Watching the Weird: Desperate Living


The best movies are the ones that surprise you.

For me that usually means movies that go so far out in left field that I’m swept up in the originality, and often the more ridiculous or implausible the plot, the better. When asked for my favourite film I tend to list Being John Malkovich, mostly because it was such an original idea and the odd things that happen throughout that film just keep coming (peak odd: John Malkovich taking the portal into his own head to find a room full of himself saying his name over and over again). I’ve felt that way about other movies — John Paiz’s Crime Wave or Robert Bierman’s Vampire’s Kiss come to mind — and I’ve decided this is the year I’m going to track down the strangest films I can.

I started this year off with a Repo Man re-watch because I wanted a little chaos, and then I kept going down the rabbit hole. So I’m going to share my journey down, here, with you. When it’s weird you want, John Waters is a pretty safe bet. So that’s where I’ll start.

Desperate Living is one big snarl of screams. From the first scene Peggy Gravel (Mink Stole) believes the neighbourhood children are trying to assassinate her and she throws a tirade out the window at them (“Tell your mother I hate her! Tell your mother I hate you!”). Peggy then turns her shrieks to a wrong number, her other children and then her husband (“I could rip your lips off!”). Her maid Grizelda (Jean Hill) has had enough of the Gravels, particularly Bosley (George Stover) who berates her for stealing and demands to look in her purse (“I don’t want no white man looking at my Tampax!”), and after much wailing, she and Peggy kill Mr. Gravel and go on the run.

The duo leave the suburban hell that is the backdrop for most of Waters’ films and ultimately head to a chaotic shanty town called Mortville. Grizelda puts Peggy in her place (“I ain’t your maid anymore, bitch; I’m your sister in crime!”) and the two of them settle into their new home, a Freetown Christiania-like autonomous area within Baltimore where no one cares about your past crimes. There’s some difference between the Danish enclave and Mortville: where Christiania is a hippy commune of sorts, Mortville is ruled by a sadistic queen (Edith Massey) who sees the area’s residents as her puppets.

These puppets are an array of brilliant characters who scream and flail and fuck their way through this miserable land, and they are what put this film in the realm of the joyfully bizarre. There’s princess Coo-Coo (Mary Vivian Pierce) who revolts against her mother to be with the guy who picks up trash at the nudist colony; Muffy St. Jacques (Liz Renay) who ended up in Mortville because she suffocated the babysitter with dog food and then dragged her husband beside her car by his head; and Muffy’s partner Mole McHenry (Susan Lowe), a trans man whose pre-Mortville life saw him as a wrestler (Wrasslin’ Rita) who wore a large vagina on the front of his costume. Then there are their oppressors: Queen Carlotta and her team of fascist leathermen who carry her around on a wheeling lounge chair, have sex with her on the regular and kill people upon her command.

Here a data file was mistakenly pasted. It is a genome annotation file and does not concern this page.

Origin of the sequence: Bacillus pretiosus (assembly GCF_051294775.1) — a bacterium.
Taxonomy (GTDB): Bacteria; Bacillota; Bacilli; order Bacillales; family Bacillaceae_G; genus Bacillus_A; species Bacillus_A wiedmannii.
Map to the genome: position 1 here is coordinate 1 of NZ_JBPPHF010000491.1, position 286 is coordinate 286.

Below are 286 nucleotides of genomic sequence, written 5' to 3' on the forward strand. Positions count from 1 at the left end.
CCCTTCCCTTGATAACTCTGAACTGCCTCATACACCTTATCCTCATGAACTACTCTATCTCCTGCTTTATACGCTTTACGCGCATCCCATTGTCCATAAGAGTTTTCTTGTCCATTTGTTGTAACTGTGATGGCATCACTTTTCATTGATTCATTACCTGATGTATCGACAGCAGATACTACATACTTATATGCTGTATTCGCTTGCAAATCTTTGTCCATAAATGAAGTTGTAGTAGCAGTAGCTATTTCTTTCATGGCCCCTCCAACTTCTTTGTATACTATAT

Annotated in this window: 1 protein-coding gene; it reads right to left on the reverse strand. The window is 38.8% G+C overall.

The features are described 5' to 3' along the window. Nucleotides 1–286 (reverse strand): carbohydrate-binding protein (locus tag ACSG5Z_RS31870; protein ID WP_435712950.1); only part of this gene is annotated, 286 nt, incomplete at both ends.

This is the first Waters film without regular collaborators Divine or David Lochary, and yet the characters are still magnetic. The mania of watching Desperate Living reminds me of the time, in grade two, when I was sent to the principal’s office to show her the play I’d written with a friend. I don’t remember the content of the play, but I do remember that the punchline of it — which was succinct when we performed it in class — went on and on in this office as the two of us threw ourselves all over the room, screaming and panicking and yelling down the receiver of the principal’s phone for over-the-top dramatic effect. This film is that moment replayed forever.

Within the constant screams and the glee of watching these characters fight back, there are definitely some dubious moments that audiences could rightly take issue with. For instance, Mole has sexual reassignment surgery and then immediately cuts off his penis because his girlfriend finds it disgusting. Even though the intended message of this action is love — Muffy loved Mole just the way he was — it incidentally frames this surgery as disgusting.

For the most part, the oppressed masses in this film rise up and win. It’s a warped fairy tale that ends with the starving residents of Mortville eating their dictator. Some of the oppressed die in the process, but I suppose there are always casualties in a revolution.

Since I’m on the lookout for anarchic films, where does Desperate Living land on my chaos metre? With all the street fights, children in refrigerators, rabies infections and constant caterwauling, Desperate Living is a nine out of 10. Come back for more chaos….

Leave a Reply